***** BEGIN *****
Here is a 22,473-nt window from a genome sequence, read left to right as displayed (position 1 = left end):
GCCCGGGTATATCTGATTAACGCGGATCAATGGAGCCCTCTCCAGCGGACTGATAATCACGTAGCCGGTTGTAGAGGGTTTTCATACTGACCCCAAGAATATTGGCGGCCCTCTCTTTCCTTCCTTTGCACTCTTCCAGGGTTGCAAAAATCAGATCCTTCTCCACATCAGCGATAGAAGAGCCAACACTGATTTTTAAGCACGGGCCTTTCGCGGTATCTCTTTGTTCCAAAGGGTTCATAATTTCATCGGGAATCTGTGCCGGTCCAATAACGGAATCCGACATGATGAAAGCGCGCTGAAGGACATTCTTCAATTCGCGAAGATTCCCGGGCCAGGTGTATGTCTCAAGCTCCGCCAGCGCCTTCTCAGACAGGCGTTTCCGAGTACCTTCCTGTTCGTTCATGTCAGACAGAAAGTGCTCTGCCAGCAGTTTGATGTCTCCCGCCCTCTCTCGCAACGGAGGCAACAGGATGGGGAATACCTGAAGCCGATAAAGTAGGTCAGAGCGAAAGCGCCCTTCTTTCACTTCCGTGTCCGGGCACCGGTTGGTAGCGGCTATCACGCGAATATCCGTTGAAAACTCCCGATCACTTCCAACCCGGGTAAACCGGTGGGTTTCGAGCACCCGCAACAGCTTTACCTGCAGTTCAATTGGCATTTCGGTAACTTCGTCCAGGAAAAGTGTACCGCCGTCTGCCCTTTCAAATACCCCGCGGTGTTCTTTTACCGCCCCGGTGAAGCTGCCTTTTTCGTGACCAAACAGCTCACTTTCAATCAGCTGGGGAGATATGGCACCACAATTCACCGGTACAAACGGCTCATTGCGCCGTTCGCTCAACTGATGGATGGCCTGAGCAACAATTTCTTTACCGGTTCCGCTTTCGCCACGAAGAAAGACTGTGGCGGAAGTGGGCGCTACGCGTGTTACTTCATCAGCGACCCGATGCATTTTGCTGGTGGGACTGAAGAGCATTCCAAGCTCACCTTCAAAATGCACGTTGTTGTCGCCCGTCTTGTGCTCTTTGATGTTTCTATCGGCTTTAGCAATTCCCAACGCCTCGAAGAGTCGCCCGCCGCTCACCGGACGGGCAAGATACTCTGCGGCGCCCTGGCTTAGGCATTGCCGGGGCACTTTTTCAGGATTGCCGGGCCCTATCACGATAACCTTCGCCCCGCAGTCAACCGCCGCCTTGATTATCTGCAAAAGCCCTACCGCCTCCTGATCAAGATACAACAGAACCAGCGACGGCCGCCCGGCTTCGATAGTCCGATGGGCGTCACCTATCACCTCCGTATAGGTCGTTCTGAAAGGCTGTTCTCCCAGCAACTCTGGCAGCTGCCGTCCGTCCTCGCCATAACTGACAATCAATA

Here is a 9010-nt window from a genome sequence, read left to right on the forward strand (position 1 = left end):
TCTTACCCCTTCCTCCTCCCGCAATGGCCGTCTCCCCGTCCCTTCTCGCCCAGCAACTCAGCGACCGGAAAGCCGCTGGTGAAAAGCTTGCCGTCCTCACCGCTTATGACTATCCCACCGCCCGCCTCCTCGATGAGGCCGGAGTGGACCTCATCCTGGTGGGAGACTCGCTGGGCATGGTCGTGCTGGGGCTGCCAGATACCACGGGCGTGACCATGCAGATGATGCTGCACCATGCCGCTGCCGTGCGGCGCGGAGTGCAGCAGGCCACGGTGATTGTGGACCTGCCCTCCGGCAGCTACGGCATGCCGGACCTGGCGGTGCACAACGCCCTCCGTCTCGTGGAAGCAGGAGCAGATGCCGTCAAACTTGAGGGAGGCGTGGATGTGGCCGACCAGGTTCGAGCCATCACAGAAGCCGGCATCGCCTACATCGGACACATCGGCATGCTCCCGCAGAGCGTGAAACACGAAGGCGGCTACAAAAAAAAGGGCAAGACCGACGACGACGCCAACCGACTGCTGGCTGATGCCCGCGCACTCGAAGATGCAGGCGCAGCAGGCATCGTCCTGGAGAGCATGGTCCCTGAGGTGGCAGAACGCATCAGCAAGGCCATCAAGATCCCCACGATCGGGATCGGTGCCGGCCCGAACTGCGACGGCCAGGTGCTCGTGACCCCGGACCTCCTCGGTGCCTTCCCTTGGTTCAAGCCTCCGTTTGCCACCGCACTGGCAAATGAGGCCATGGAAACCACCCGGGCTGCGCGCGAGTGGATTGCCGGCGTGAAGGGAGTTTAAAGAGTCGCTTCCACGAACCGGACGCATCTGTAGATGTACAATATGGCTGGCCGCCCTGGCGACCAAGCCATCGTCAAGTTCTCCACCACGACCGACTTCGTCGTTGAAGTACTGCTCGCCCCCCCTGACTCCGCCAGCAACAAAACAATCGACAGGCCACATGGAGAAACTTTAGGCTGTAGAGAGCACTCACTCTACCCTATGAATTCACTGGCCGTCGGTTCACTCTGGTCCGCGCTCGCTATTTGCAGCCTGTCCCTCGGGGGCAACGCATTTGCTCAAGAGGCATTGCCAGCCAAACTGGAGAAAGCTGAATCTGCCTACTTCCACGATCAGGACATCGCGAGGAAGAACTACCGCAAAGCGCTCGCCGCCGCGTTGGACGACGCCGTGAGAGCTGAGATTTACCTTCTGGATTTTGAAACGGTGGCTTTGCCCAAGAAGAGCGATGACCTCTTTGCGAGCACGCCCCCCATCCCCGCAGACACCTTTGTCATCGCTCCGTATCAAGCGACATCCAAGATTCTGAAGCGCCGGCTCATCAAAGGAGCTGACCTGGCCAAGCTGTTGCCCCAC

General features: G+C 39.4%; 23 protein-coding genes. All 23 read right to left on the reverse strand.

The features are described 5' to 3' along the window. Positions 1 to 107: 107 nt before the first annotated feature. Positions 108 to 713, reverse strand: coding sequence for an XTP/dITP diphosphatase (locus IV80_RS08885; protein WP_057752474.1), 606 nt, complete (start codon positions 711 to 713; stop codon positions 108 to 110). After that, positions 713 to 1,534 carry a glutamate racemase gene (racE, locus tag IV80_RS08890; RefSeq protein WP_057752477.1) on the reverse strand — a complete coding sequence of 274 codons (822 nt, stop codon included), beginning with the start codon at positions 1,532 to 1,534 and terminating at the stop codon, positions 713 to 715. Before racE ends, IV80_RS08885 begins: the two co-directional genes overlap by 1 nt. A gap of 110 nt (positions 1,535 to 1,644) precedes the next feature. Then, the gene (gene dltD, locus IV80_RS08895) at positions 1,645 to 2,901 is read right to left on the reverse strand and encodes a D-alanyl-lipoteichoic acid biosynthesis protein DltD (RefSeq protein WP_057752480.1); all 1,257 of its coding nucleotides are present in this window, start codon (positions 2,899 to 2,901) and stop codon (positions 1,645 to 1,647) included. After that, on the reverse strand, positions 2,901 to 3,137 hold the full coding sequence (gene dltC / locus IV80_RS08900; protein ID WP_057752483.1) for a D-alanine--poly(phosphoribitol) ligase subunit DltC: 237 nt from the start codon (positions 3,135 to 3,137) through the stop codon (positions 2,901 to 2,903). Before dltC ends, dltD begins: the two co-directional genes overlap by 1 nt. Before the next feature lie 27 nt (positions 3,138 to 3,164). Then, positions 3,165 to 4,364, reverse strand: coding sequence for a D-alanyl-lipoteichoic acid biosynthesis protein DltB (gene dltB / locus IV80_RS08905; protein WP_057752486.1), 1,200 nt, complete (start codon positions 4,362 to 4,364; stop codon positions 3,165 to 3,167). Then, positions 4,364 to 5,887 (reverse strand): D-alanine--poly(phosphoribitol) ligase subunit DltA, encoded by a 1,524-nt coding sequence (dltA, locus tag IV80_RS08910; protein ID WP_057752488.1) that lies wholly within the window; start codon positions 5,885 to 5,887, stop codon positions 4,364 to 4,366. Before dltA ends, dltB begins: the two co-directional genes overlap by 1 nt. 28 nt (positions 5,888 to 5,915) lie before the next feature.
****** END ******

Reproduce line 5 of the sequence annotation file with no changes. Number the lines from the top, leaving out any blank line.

General features: G+C 39.4%; 23 protein-coding genes. All 23 read right to left on the reverse strand.